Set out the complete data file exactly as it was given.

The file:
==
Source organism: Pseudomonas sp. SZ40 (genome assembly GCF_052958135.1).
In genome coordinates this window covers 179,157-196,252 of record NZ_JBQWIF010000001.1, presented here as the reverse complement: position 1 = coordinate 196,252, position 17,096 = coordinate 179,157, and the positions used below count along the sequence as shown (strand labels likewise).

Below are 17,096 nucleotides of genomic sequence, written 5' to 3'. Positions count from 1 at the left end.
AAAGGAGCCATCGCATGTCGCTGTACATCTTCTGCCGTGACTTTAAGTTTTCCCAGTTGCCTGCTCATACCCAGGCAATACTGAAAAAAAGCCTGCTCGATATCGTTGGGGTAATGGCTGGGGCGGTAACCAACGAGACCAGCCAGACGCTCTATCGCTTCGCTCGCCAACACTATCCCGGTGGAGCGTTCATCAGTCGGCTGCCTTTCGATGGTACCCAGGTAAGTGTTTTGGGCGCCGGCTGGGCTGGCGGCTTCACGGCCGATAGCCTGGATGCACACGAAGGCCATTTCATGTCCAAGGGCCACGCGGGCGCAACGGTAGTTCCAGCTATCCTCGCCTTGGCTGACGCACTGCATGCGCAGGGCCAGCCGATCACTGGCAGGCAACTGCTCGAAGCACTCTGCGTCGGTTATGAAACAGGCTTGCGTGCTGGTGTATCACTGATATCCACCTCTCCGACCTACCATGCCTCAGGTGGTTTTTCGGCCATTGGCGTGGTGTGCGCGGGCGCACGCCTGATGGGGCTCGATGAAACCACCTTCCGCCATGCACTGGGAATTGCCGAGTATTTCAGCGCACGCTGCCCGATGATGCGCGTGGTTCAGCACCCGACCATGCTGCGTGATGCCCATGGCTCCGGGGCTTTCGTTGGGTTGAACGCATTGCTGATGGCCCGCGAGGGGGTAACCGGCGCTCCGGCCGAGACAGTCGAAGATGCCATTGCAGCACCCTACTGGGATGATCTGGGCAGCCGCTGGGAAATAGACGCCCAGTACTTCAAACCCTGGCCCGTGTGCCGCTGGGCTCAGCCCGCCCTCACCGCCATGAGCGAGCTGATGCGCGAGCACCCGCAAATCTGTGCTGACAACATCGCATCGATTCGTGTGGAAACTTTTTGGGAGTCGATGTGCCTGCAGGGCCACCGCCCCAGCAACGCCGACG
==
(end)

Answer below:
Source organism: Pseudomonas sp. SZ40 (genome assembly GCF_052958135.1).
In genome coordinates this window covers 179,157-196,252 of record NZ_JBQWIF010000001.1, presented here as the reverse complement: position 1 = coordinate 196,252, position 17,096 = coordinate 179,157, and the positions used below count along the sequence as shown (strand labels likewise).

Below are 17,096 nucleotides of genomic sequence, written 5' to 3'. Positions count from 1 at the left end.
AAAGGAGCCATCGCATGTCGCTGTACATCTTCTGCCGTGACTTTAAGTTTTCCCAGTTGCCTGCTCATACCCAGGCAATACTGAAAAAAAGCCTGCTCGATATCGTTGGGGTAATGGCTGGGGCGGTAACCAACGAGACCAGCCAGACGCTCTATCGCTTCGCTCGCCAACACTATCCCGGTGGAGCGTTCATCAGTCGGCTGCCTTTCGATGGTACCCAGGTAAGTGTTTTGGGCGCCGGCTGGGCTGGCGGCTTCACGGCCGATAGCCTGGATGCACACGAAGGCCATTTCATGTCCAAGGGCCACGCGGGCGCAACGGTAGTTCCAGCTATCCTCGCCTTGGCTGACGCACTGCATGCGCAGGGCCAGCCGATCACTGGCAGGCAACTGCTCGAAGCACTCTGCGTCGGTTATGAAACAGGCTTGCGTGCTGGTGTATCACTGATATCCACCTCTCCGACCTACCATGCCTCAGGTGGTTTTTCGGCCATTGGCGTGGTGTGCGCGGGCGCACGCCTGATGGGGCTCGATGAAACCACCTTCCGCCATGCACTGGGAATTGCCGAGTATTTCAGCGCACGCTGCCCGATGATGCGCGTGGTTCAGCACCCGACCATGCTGCGTGATGCCCATGGCTCCGGGGCTTTCGTTGGGTTGAACGCATTGCTGATGGCCCGCGAGGGGGTAACCGGCGCTCCGGCCGAGACAGTCGAAGATGCCATTGCAGCACCCTACTGGGATGATCTGGGCAGCCGCTGGGAAATAGACGCCCAGTACTTCAAACCCTGGCCCGTGTGCCGCTGGGCTCAGCCCGCCCTCACCGCCATGAGCGAGCTGATGCGCGAGCACCCGCAAATCTGTGCTGACAACATCGCATCGATTCGTGTGGAAACTTTTTGGGAGTCGATGTGCCTGCAGGGCCACCGCCCCAGCAACGCCGACG